Fossil Fuels Promote Peace, Climate Panel Participants Say
Panelists discussing “Fossil Fuels & World Peace” at The Heartland Institute’s 12th International Conference on Climate Change said fossil fuels have made the world less subject to conflict.
Panelists discussing “Fossil Fuels & World Peace” at The Heartland Institute’s 12th International Conference on Climate Change said fossil fuels have made the world less subject to conflict, a starkly different picture from what is promoted by global warming “alarmists.”
Panelists included Dennis Avery, and independent scholar and senior fellow for The Heartland Institute, which publishes Environment & Climate News; Craig Idso, chairman of the Center for the Study of Carbon Dioxide; and Aaron Stover, a policy analyst for The Heartland Institute. They discussed the role global temperature and climate change have had in driving conflict within and among nations.
In contrast with recent attempts to link conflict with human-caused climate change—including papers suggesting unrest in Syria and other Middle Eastern nations is related to drought, which ignore or downplay the fact droughts have occurred for millennia in the region—the panelists presented evidence warm periods have historically been more peaceful than cold eras.
Cold = Privation, Strife
Avery provided context for the panel by detailing how warming and cooling have influenced the prevalence of conflict throughout human history. Avery reported 80 percent of China’s tumultuous wars occurred during “little ice ages.”
“No nation has had more wars and rebellions than China, because its food production is especially vulnerable to climate change,” Avery said.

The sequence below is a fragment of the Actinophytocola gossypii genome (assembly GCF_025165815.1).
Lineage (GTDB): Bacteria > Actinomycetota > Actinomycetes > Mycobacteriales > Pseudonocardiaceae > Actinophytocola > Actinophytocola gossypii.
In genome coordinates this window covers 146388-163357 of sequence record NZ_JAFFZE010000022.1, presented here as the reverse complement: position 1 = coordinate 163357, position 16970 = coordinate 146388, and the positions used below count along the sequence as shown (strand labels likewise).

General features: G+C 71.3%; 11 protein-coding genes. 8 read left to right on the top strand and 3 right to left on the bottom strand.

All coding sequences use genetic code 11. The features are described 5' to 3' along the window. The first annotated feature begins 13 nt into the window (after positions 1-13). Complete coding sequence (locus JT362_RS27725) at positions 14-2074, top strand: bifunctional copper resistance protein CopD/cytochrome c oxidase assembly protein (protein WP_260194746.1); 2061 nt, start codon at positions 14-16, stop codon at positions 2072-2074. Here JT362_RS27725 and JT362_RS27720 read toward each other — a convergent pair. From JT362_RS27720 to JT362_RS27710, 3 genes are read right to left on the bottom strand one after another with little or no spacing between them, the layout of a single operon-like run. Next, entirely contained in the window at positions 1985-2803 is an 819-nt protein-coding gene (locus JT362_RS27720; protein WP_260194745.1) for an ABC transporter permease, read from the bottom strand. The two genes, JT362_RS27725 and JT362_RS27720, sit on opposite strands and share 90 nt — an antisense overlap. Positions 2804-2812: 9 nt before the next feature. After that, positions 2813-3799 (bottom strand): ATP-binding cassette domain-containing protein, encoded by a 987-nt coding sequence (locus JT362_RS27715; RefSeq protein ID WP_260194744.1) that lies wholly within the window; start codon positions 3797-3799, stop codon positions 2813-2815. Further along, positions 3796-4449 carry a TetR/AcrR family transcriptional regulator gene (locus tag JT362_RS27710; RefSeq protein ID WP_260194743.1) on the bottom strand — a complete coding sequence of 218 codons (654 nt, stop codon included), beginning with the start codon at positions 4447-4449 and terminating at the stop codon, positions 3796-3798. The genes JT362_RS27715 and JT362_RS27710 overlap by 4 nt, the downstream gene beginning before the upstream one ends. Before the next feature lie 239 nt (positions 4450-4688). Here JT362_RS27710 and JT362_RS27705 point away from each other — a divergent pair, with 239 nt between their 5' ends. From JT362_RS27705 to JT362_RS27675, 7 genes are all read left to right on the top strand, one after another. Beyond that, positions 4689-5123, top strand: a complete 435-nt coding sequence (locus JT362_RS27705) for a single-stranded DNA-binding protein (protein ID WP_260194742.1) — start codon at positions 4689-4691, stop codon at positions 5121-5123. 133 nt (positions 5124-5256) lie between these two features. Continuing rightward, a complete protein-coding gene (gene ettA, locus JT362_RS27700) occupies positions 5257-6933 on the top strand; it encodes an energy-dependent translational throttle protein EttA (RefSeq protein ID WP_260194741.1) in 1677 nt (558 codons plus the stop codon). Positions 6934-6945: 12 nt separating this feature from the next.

Avery also noted the Thirty Years’ War, the Napoleonic wars, the Crimean War, and major rebellions in Albania, Belgium, Hungary, and Ireland all occurred during the most recent little ice age. In addition, extended periods of drought and starvation, and epidemics of disease, such as the Black Death, have historically occurred more often and lasted longer during periods of prolonged cold than times of warmth, Avery said.
Cold, Crop Collapse, and War
Idso, a longtime researcher into how plants respond to increasing concentrations of carbon dioxide in the atmosphere, explained cold periods have traditionally been more war-prone because colder weather shortens growing seasons. Shorter growing seasons historically have caused food supplies to plummet, increasing competition for scarce resources.
Citing historical trends showing conflict increases when there is less food to go around, Idso said increasing carbon dioxide in the atmosphere should decrease conflict because staple food crops such as corn, soybeans, rice, wheat, and potatoes have greater yields when exposed to higher levels of carbon dioxide.
In addition to stimulating plant growth and improving yields, higher carbon-dioxide levels also make plants more resistant to drought and more efficient with the amount of water they use. Higher levels of carbon dioxide also cause plants to grow faster. For these reasons, virtually all greenhouses add carbon dioxide to their enclosures to increase the rate of plant growth and water-use efficiency, Idso said.
Stover’s presentation focused on the varied incentives driving the negotiating positions of different countries in the Paris Climate Agreement and the U.N. Framework Convention on Climate Change. Stover said politics and economics, not climate change, are the primary forces driving conflict today.
Isaac Orr (firstname.lastname@example.org) is a research fellow for energy and environmental policy at The Heartland Institute.